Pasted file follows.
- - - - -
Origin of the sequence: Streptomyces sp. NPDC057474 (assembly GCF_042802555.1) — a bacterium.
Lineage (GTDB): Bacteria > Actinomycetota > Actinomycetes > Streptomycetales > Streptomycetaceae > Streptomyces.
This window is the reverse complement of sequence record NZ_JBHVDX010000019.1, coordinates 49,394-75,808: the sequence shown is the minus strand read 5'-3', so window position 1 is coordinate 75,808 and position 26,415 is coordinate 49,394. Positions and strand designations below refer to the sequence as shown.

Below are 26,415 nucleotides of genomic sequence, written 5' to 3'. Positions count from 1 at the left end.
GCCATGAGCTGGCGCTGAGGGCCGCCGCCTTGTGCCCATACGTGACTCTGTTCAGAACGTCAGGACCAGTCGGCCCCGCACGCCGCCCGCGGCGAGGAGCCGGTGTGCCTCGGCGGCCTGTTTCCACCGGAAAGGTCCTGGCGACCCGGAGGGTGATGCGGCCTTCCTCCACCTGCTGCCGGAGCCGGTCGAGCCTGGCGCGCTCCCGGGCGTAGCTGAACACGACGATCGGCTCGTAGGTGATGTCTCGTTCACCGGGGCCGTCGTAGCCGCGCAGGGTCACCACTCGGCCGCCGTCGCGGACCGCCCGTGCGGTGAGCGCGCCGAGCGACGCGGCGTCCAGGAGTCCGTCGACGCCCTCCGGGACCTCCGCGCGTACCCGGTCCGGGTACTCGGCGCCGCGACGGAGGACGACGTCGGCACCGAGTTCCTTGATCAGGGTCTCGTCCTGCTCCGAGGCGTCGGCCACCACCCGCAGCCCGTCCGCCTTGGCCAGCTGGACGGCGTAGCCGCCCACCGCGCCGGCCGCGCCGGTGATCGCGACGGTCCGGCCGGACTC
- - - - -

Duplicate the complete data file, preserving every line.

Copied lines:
Origin of the sequence: Streptomyces sp. NPDC057474 (assembly GCF_042802555.1) — a bacterium.
Lineage (GTDB): Bacteria > Actinomycetota > Actinomycetes > Streptomycetales > Streptomycetaceae > Streptomyces.
This window is the reverse complement of sequence record NZ_JBHVDX010000019.1, coordinates 49,394-75,808: the sequence shown is the minus strand read 5'-3', so window position 1 is coordinate 75,808 and position 26,415 is coordinate 49,394. Positions and strand designations below refer to the sequence as shown.

Below are 26,415 nucleotides of genomic sequence, written 5' to 3'. Positions count from 1 at the left end.
GCCATGAGCTGGCGCTGAGGGCCGCCGCCTTGTGCCCATACGTGACTCTGTTCAGAACGTCAGGACCAGTCGGCCCCGCACGCCGCCCGCGGCGAGGAGCCGGTGTGCCTCGGCGGCCTGTTTCCACCGGAAAGGTCCTGGCGACCCGGAGGGTGATGCGGCCTTCCTCCACCTGCTGCCGGAGCCGGTCGAGCCTGGCGCGCTCCCGGGCGTAGCTGAACACGACGATCGGCTCGTAGGTGATGTCTCGTTCACCGGGGCCGTCGTAGCCGCGCAGGGTCACCACTCGGCCGCCGTCGCGGACCGCCCGTGCGGTGAGCGCGCCGAGCGACGCGGCGTCCAGGAGTCCGTCGACGCCCTCCGGGACCTCCGCGCGTACCCGGTCCGGGTACTCGGCGCCGCGACGGAGGACGACGTCGGCACCGAGTTCCTTGATCAGGGTCTCGTCCTGCTCCGAGGCGTCGGCCACCACCCGCAGCCCGTCCGCCTTGGCCAGCTGGACGGCGTAGCCGCCCACCGCGCCGGCCGCGCCGGTGATCGCGACGGTCCGGCCGGACTC